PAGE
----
In the new world of incremental updates, developers use an agile software development process. The software provider deploys new features and bug fixes as soon as it has created and validated them. It makes many small changes instead of fielding a large, potentially significantly different, new release. The advantage for enterprise organizations is that each incremental update carries much less risk than does deploying a software release that incorporates many fixes. Some organizations are even making many updates per day, using automation to make the process easily repeatable.
The software developers in an agile process are much more involved in each release. In some organizations, the update isn't released if developers are not available to support it. This insures that if problems crop up with the update that developers are immediately available to correct it or to perform a rollback to the prior functionality. Because each update is small, it is easy to test and the number of interactions between software functions is much more limited than with large, waterfall-type releases.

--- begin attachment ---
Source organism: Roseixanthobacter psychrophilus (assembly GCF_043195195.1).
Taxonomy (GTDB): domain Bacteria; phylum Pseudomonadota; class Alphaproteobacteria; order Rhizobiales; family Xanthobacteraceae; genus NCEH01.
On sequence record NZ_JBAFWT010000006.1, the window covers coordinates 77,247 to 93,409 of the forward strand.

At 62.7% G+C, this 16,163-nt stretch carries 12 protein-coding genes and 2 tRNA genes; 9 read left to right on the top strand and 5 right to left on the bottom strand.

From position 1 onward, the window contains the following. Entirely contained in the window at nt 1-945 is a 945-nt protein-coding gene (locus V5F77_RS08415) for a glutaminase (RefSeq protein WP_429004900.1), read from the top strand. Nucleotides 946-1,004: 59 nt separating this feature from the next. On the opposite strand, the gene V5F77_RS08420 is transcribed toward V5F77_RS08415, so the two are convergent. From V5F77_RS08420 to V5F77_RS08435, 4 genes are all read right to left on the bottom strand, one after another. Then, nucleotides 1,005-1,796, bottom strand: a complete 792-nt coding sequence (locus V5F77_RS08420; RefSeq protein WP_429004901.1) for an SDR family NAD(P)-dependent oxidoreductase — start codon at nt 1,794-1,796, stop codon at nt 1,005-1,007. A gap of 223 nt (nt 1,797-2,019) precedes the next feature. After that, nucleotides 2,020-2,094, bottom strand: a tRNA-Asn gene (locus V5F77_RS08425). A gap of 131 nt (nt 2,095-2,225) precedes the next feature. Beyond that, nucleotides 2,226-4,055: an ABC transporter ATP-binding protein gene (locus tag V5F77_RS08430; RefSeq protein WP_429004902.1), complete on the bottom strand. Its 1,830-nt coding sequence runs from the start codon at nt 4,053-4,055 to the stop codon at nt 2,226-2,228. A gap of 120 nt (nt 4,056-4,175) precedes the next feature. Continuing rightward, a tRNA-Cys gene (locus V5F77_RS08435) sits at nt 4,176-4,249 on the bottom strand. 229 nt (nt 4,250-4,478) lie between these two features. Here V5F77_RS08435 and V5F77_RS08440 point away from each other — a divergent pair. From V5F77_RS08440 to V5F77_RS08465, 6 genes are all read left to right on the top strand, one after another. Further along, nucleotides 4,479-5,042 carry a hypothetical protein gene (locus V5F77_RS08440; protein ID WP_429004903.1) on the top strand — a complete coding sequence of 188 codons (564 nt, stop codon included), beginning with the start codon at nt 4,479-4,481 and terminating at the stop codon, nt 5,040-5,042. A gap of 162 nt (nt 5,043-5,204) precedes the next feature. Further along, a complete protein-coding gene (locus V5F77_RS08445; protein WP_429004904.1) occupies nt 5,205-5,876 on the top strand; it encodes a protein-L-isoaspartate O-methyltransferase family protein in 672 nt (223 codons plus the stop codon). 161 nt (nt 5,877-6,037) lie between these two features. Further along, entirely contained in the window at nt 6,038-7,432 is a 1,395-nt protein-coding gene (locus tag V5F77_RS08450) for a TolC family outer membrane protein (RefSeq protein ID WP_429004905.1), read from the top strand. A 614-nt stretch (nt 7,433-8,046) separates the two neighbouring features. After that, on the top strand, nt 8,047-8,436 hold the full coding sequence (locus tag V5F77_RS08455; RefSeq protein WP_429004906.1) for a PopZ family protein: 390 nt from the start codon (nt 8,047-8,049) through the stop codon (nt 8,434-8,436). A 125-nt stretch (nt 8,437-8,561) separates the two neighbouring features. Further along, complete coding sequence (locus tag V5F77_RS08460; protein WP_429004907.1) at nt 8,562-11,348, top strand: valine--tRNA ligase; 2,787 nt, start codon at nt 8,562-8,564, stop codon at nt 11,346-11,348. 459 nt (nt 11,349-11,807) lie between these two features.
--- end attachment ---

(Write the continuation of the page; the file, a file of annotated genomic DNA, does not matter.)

Providers of cloud-based systems may also have the flexibility to make the new function available to only a fraction of customers as a way to test the functionality prior to a full release. This is how Facebook releases new features. If the new software functions correctly, the update is propagated to more of the cloud infrastructure and therefore to more customers. Should a problem arise in that limited release, backing out of the update is easy enough and affects only a small fraction of customers.
Monitoring Tools and Troubleshooting
Tools and troubleshooting can be more difficult with cloud-hosted UC&C than with on-premises systems. Do the media streams go from client to client, as with most UC systems? In this case, the monitoring and troubleshooting is much more difficult. How much data can the clients provide when a problem arises? Are instrumentation and control capabilities available within the client for basic troubleshooting? Do the client systems report real-time performance statistics to the UC&C control system so it can generate alerts and collect data?